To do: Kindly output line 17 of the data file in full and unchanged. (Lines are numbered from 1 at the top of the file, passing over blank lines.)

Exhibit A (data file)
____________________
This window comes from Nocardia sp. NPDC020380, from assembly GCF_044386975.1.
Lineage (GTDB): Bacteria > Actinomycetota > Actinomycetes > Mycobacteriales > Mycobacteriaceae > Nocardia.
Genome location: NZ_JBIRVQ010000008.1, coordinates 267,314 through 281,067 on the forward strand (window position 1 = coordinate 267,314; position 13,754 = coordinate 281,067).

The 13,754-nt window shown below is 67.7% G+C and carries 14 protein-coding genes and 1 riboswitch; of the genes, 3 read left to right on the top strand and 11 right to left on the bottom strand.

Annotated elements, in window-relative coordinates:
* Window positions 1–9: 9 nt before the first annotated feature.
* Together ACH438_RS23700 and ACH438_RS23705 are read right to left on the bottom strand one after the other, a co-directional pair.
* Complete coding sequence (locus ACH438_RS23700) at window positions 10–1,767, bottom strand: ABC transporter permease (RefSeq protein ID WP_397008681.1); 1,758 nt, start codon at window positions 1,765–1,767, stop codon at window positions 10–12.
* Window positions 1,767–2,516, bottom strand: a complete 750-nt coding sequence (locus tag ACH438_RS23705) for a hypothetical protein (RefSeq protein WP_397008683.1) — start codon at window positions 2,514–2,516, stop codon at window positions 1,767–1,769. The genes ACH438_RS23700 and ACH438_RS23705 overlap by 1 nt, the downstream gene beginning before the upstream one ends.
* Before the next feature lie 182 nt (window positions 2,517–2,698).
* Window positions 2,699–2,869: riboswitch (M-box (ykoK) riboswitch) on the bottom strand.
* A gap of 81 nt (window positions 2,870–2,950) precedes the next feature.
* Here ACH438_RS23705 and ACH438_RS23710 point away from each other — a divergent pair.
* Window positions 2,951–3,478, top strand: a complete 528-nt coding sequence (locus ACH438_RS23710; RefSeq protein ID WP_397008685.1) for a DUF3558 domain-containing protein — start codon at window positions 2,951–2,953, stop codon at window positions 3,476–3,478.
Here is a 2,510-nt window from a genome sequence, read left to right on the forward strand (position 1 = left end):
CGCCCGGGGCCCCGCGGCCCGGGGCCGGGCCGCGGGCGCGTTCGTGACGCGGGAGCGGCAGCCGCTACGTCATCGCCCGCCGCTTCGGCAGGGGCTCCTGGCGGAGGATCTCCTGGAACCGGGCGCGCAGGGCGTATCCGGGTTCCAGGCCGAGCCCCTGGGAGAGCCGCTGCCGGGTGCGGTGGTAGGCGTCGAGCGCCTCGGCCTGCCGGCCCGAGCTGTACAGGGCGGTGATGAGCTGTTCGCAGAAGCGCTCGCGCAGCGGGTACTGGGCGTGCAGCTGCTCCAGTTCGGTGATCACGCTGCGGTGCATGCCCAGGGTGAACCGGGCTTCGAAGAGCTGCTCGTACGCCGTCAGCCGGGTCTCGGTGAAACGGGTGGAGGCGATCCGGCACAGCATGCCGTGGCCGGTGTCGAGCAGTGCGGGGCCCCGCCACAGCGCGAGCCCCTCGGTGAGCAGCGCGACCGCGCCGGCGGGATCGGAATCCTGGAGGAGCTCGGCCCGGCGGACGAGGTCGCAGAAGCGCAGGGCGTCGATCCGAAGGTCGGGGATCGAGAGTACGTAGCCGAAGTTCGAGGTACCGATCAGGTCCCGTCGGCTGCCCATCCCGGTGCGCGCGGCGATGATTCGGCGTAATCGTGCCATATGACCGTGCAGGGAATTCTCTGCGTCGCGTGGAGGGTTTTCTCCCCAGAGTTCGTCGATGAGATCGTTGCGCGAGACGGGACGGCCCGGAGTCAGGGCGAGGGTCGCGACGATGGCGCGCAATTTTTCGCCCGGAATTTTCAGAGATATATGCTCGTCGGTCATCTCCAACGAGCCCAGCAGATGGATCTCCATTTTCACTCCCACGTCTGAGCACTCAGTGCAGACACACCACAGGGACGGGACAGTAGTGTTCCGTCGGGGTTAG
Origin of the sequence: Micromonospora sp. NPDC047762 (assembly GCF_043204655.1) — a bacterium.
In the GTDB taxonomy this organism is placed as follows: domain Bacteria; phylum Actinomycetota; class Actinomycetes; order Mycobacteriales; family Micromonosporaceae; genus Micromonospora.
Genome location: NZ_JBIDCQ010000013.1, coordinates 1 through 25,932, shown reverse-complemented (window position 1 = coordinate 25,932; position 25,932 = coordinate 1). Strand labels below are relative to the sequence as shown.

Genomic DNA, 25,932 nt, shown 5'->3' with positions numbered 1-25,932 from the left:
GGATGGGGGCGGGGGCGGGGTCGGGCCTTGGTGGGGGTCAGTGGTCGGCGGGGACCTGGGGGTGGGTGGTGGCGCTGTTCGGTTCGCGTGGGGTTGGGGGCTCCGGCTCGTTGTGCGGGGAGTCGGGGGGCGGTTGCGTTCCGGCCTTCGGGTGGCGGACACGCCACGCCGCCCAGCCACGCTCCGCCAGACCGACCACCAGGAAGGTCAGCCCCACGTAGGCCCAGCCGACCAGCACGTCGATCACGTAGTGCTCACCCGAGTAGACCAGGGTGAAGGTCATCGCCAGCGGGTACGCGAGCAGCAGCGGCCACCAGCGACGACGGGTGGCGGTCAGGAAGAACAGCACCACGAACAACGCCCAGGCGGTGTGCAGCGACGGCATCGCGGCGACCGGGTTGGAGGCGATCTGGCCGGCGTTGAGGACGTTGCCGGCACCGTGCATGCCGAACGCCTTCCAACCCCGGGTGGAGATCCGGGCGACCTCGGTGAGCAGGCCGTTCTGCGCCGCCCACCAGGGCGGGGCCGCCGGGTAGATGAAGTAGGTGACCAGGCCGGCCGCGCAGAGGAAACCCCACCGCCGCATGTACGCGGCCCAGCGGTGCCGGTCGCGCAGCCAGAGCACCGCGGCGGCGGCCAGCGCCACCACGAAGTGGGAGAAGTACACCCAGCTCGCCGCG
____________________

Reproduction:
Origin of the sequence: Micromonospora sp. NPDC047762 (assembly GCF_043204655.1) — a bacterium.